stock split

Apple, Tesla stock split: here's what you should know

On August 31st, Apple and Tesla will split their shares. A split like this happens more often than you might think, so today we’ll explain exactly what a stock split is and why companies do it.

What happens in a stock split?

A stock split is one of many ‘corporate actions’ taken by big companies. A corporate action is anything that changes the share of capital or voting rights held by a company’s shareholders. Others include mergers, takeovers, dividend adjustments, and issuing more shares.

So what exactly is a stock split? Well, in the case of a 1:5 stock split, every share is ‘split’ into five. If you owned one stock before, you now own five. The value of your overall investment won’t change – instead of one share worth £1,000, you’d own five worth £200 each.

In other words, the total value of the company remains the same, but the number of total shares increases.

Why do companies do this?

Companies often split their stock when the share price has gone up massively in value, making it appear too expensive for some investors to buy.

Take Tesla for example. Tesla went public ten years ago with a share price of $17. A Tesla share now costs around $1,800 – quite expensive for a single share. After the split, the price is much more attractive to smaller investors.

While this is the first stock split for Tesla, Apple has already done several splits in the past.

What happens to my Apple and Tesla stocks on BUX Zero?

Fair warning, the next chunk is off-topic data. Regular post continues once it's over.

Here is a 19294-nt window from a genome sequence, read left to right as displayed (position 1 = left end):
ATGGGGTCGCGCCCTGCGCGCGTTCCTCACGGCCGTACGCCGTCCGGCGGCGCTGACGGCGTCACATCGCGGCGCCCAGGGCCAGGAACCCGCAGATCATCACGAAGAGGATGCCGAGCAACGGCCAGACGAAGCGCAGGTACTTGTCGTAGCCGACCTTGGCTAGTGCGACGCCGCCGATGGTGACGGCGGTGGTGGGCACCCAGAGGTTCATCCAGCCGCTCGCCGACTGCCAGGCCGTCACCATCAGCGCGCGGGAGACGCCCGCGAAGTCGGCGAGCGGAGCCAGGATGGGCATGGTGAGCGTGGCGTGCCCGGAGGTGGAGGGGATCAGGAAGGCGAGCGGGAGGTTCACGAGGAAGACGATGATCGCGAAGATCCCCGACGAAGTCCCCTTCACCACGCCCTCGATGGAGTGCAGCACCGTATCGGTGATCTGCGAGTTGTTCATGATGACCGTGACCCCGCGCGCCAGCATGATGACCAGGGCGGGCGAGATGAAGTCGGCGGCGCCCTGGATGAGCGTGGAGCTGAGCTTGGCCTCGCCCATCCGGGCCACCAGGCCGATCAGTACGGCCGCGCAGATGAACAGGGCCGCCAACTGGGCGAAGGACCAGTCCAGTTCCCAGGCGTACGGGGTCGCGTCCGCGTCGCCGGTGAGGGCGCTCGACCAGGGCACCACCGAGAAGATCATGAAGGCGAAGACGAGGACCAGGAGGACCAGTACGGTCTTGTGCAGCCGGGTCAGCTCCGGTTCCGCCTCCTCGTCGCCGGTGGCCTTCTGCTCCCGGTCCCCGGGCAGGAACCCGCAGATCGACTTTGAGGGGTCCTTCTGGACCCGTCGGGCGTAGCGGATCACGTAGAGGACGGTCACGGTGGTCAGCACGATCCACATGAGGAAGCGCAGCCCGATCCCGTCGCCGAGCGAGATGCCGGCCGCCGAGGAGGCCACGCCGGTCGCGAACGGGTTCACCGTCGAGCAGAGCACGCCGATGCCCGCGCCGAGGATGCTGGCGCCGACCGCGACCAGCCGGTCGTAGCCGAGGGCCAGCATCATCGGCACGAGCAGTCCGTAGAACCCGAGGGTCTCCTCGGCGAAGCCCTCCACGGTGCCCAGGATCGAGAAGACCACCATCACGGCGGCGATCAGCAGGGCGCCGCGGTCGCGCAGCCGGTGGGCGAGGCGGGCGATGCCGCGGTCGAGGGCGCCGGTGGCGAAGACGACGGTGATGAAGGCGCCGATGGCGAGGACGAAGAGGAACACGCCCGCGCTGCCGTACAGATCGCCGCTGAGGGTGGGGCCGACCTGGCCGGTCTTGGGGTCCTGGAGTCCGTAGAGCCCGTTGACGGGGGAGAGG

Apple and Tesla will do their splits at the end of August. At Apple it’s a 1: 4 split. Tesla’s is a 1:5 split.

If you’ve invested in Apple or Tesla with BUX Zero, you’ll be included in the split, so long as you have shares in the company on the reporting date. For Apple it was August 24th, for Tesla it was August 21st.

The split will take place after the US market closes on August 28th, so you’ll automatically have the additional shares in your account on the next trading day – that is Monday, August 31st.

The value of each individual share will decrease accordingly but you’ll still have the same total stake in the company. If you want, you can now buy more shares at a lower price.
All views, opinions and analyses in this article should not be read as personal investment advice and individual investors should make their own decisions or seek independent advice. This article has not been prepared in accordance with legal requirements designed to promote the independence of investment research and is considered a marketing communication.